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RV-3090 - Amplifier Noise Figure
Date Modified: 2009-04-21

I recently purchased a new HDTV with a digital tuner. I set it up in my trailer which came with a Winegard Model RV-3090 antenna. The overall reception was not as good as it was with the previous analog TV.

I had read recently that some TV stations were not transmitting their digital signal in full strength until turning off their analog transmission. I sent an e-mail to one of our local stations asking if that was the case. The Assistant Director of Technology replied that they were transmitting digital signals full strength. He further indicated that they find that digital signals are more sensitive to noise so they discouraged the use of amplifiers. He said that if an amplifier is used, it should have a high signal-to-noise ratio.

I have looked at the Owners Manual/Installation Instructions I have on the antenna/amplifier but am unable to determine specifications on the signal-to-noise ratio. I would like to know if you have specifications on this amplifier. More importantly, I would like to know if your newest version of this antenna has a higher signal-to-noise ratio.

Tech Tip:

As stated the noise figure of the amplifier used will change the signal amount. The problem with this is unless you have a way of measuring the signal to noise level at the antenna location there is no way to calculate the signal to noise ratio of you signal at that point even if you know the amplifiers noise figure. The RV-3090’s noise figure is about 4.0dB average across the amplifiers range of 54-806MHz (channels2-69). What we're saying is that in order to have a good signal to noise ratio you need to use amplifiers with a low noise figure. The noise figure of the newer antennas may be about .2 to .3dB less which will not make that much difference in you signal to noise ratio.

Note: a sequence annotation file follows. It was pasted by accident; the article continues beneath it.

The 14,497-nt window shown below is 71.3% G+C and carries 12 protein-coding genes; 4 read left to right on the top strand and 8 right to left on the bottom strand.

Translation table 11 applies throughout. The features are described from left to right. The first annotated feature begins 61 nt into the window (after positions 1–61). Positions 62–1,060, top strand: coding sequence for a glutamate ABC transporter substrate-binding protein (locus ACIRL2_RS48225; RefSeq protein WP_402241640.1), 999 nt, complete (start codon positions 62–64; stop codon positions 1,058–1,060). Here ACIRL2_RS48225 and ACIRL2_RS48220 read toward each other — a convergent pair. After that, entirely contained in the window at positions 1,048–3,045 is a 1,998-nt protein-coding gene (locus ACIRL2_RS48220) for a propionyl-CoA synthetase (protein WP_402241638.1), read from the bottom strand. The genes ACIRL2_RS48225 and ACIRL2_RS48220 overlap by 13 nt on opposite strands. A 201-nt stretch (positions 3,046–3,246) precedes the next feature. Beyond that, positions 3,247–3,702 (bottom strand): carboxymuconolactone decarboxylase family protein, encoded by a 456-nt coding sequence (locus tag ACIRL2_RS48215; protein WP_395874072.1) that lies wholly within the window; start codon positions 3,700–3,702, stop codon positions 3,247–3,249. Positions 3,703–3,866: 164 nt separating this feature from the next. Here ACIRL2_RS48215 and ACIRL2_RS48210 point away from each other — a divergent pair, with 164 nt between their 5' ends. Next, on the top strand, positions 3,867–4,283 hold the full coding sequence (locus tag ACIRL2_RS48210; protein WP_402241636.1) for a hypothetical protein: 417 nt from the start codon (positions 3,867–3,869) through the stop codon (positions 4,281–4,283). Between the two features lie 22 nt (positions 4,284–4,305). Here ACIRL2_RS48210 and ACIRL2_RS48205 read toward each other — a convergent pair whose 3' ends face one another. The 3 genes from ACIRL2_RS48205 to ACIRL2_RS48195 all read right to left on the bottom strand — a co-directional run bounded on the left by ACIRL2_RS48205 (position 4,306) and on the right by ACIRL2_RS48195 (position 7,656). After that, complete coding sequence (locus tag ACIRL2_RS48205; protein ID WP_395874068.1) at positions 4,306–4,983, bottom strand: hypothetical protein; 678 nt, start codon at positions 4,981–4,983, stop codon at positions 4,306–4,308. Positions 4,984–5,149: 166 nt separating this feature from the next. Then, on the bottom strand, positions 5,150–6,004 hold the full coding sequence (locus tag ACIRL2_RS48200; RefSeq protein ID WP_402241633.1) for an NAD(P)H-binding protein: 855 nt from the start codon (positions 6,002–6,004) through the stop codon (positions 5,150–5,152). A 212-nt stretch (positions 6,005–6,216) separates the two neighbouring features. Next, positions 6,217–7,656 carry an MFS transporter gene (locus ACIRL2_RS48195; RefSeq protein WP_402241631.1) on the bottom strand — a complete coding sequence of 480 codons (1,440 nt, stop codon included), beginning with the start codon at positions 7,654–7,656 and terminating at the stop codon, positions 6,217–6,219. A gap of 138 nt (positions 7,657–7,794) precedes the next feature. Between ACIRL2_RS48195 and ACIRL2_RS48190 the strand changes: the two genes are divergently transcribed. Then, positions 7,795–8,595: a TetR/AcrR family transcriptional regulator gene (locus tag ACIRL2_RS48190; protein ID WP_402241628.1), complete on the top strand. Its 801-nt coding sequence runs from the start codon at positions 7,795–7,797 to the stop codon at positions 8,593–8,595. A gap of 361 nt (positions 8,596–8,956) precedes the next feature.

As to why your picture is different with the new TV set verses the older one is it could be the sensitivity of the newer TV  may not be as sensitive as your older set was.

Engineer Response:

Technical people working within the RF world can neglect the specifics of terms and this can be misleading to those trying to understand what is being said. You are correct.  A measure of the effect an active device (amplifier) has on a signal passing through it is it noise figure.  One measure of how a signal changes as it passes through an amplifier is the signal-to-noise ratio.  Since it is a measure of change, or a "ratio", of what it is going into the amplifier and what it is coming out of the amplifier, this term would not be a specification.  The amplifier's noise figure however, allows one to predict (calculate) the change in signal-to-noise ratio as a signal passes through an amplifier.  Of course, the best amplifiers have the lowest noise figures.   
Television station engineers and electronics dealers are often discouraging consumers from using signal amplifiers because more often than not using the amplifier creates more trouble.  The most common problem is a very weak signal with a low signal-to-noise ratio and a low quality amplifier with a high noise figure.  The combination is often worse than without the amplifier.  The skill is in matching the signal level at the antenna with the right amplifier.  When done right, the results make any antenna system work well.   

It is further confusing to the consumer because recently the FCC chairman commented on the smaller DTV coverage area may require that some viewers will need a preamplifier to "boost" the DTV signal.  Since the DTV signal is lower in transmitted power as compared to the analog signal, station engineers have noted how sensitive these lower signals are to amplification so they avoid the complication of the signal amplifier.  

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